Pro Tip: Look for pages where impressions are higher than clicks and optimize your meta description, to attract more clicks. Also, incorporate more of the keywords you rank for into your sales pages to help build authority on that topic.
Be the fly on the wall with Behavior reports. Know what your user does on your site. There is an incredible amount of gems in these reports that can be set up with advanced settings but I will cover what is available with the default settings in your All Pages report data.
In the Behavior > Site Content> All pages report you can dig into sales page data (or any other popular page). When you open your report you will see a list of pages ordered by most views to least views and how long visitors are staying on a page. If it’s only a few seconds then that’s a clear indication that something needs to be improved whether it’s copy or design. Using this data to optimize your website or funnel will make you a better copywriter.
A conversion is when someone took the action you wanted them to take on your website. We often associate this with an exchange of money but that is not always the case. For example, when a visitor signs up for your freebie with their email a viewer becomes a lead, this is also a conversion.
Conversion rates tell you how well a page is converting by giving you the percentage of people who saw a “thank you” page. Tracking this percentage is another way to understand if your marketing efforts are working or if improvements are needed. Conversion rates differ from industry to industry but generally, a good conversion is 2-5%. There are numerous factors that may contribute to a low conversion rate. From a copywriting point of view, the best place to start is by tweaking a headline, button text, and/or product benefits.
Setting up advanced conversions in Google Analytics gives you powerful insights and is more technical but you can figure out your ‘thank you page’ conversion rate with data that is available with default settings in your Behavior reports.
You can assume if someone sees your thank you page that they either purchased a product or gave you their email address for a freebie. In your Behavior report go to All Pages and look for the page path (ie. ‘thank-you-page). Capture the number of users, not page views. In the same report, find the overall number of visitors to the sales page (path before your thank-you-page). And again capture the number of users. To find your conversion rate take the number of purchases divided by the number of visitors (thank-you-page users/sales-page-users).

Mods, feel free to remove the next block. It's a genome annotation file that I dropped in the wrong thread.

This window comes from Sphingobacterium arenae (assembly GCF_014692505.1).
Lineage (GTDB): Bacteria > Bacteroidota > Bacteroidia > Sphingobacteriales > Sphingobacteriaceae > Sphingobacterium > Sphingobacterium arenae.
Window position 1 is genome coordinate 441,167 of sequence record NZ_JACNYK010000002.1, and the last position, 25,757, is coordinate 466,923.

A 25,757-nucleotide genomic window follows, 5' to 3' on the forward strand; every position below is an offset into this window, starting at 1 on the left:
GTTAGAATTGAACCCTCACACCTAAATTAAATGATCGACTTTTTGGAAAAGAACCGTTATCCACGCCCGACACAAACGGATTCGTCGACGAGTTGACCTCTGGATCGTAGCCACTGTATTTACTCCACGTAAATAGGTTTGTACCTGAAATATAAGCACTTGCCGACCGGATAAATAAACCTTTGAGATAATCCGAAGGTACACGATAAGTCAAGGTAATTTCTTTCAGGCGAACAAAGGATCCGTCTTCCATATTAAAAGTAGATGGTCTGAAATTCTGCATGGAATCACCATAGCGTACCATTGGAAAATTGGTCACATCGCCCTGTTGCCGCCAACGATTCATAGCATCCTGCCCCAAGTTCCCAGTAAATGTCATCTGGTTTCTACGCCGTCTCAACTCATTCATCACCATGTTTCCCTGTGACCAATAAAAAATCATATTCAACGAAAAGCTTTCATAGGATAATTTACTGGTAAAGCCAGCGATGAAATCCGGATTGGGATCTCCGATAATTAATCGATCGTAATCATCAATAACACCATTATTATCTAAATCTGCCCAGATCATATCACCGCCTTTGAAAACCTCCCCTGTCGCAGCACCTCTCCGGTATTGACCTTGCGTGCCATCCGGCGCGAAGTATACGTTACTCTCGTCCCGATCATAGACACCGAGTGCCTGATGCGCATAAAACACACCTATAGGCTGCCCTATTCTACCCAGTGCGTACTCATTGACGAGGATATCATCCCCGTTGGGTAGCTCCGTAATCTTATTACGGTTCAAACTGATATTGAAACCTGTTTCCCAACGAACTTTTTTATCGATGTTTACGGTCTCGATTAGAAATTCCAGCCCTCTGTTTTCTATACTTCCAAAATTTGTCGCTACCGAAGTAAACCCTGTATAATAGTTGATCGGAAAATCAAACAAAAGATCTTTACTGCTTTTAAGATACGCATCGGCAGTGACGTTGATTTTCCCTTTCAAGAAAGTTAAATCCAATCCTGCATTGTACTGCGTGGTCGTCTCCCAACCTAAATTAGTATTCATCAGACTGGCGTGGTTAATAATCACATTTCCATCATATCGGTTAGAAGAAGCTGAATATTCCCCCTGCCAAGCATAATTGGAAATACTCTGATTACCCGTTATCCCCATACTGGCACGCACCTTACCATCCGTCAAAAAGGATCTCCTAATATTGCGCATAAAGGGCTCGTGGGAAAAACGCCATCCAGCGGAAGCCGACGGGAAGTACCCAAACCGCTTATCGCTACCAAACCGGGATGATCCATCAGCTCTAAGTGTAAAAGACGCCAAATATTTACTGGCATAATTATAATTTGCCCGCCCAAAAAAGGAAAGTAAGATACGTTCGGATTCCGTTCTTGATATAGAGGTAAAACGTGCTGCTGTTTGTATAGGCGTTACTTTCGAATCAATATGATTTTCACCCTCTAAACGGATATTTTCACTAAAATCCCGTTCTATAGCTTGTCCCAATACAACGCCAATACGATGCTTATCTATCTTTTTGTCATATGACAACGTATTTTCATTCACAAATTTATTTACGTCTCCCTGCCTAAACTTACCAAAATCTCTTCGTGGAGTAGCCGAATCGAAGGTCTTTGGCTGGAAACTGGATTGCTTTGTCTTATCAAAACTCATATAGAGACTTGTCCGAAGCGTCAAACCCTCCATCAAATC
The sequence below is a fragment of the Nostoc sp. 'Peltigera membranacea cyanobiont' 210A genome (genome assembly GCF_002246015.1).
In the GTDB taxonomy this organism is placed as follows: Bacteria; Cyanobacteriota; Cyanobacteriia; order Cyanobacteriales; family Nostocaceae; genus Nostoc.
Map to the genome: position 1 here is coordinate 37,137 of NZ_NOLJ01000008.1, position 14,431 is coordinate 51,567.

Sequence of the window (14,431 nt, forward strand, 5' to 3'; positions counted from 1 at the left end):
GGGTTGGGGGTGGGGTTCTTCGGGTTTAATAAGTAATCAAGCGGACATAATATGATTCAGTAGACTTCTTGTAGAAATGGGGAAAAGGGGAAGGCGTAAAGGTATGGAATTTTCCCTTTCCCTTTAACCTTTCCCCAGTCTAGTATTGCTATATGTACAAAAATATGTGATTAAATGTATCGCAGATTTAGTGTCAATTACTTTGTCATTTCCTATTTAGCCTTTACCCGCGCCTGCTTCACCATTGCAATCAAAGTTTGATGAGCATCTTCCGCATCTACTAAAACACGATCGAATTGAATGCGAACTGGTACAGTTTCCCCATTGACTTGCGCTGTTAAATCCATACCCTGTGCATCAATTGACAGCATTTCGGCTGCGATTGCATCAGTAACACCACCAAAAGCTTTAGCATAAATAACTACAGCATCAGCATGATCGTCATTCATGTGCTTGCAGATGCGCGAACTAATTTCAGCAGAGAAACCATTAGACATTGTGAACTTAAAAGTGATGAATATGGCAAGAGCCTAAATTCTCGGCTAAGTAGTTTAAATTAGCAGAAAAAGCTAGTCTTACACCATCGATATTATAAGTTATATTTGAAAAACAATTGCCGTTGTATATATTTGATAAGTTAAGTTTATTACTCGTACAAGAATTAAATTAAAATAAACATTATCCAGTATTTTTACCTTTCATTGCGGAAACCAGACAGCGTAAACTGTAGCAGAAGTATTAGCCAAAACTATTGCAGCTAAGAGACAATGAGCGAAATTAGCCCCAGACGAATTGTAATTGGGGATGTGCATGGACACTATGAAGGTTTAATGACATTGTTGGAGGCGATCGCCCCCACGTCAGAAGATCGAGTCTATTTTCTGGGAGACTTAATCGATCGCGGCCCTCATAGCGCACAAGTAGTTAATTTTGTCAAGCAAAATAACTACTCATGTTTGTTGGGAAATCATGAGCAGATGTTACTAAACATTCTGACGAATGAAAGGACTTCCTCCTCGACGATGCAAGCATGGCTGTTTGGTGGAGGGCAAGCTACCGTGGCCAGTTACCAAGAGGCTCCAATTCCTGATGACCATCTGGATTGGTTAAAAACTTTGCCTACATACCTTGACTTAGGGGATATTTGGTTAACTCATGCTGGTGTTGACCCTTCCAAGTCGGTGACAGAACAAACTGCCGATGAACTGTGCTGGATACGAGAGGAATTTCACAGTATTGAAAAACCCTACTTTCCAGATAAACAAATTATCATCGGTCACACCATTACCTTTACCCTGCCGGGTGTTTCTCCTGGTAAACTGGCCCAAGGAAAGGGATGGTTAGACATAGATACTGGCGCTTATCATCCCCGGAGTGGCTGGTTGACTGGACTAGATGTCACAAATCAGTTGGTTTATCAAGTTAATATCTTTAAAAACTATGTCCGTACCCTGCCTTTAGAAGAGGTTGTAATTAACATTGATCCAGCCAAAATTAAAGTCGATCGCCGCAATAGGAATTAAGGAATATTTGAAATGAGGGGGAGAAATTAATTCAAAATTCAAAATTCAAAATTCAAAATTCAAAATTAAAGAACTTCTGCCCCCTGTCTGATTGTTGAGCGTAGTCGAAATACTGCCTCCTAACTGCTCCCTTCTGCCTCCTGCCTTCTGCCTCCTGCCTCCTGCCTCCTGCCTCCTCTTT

PRO TIP: Users often look at a page a couple of times. This is what the number of page views reflects and this will skew your numbers. When figuring out your conversions use the number of users NOT the number of page views.
It may be comforting to know Google Analytics is overwhelming to even those who consider themselves “numbers people.” There are enormous amounts of data and graphs resulting in information overload. I like to remind everyone not to get caught up in all the data. You do not need to know it all to get value from it. And it’s actually very well organized once you get past the sheer volume of it and using these metrics will make you a better copywriter.
Using the metrics we covered from the Audience, Acquisition, and Behavior reports are enough to get information to support writing, improve sales copy and make you a better copywriter. Remember you don’t need to be an expert or understand it all. Put on your brave hat, open your GA reports, and comb back through this article as you look in these reports.
If it’s still overwhelming I have an easy to read dashboard without the distractions that hooks right into your Google Analytics. Have your metrics laid out in a visually pleasing, easy to read format in less than 10 minutes created by and for the ambitious entrepreneur.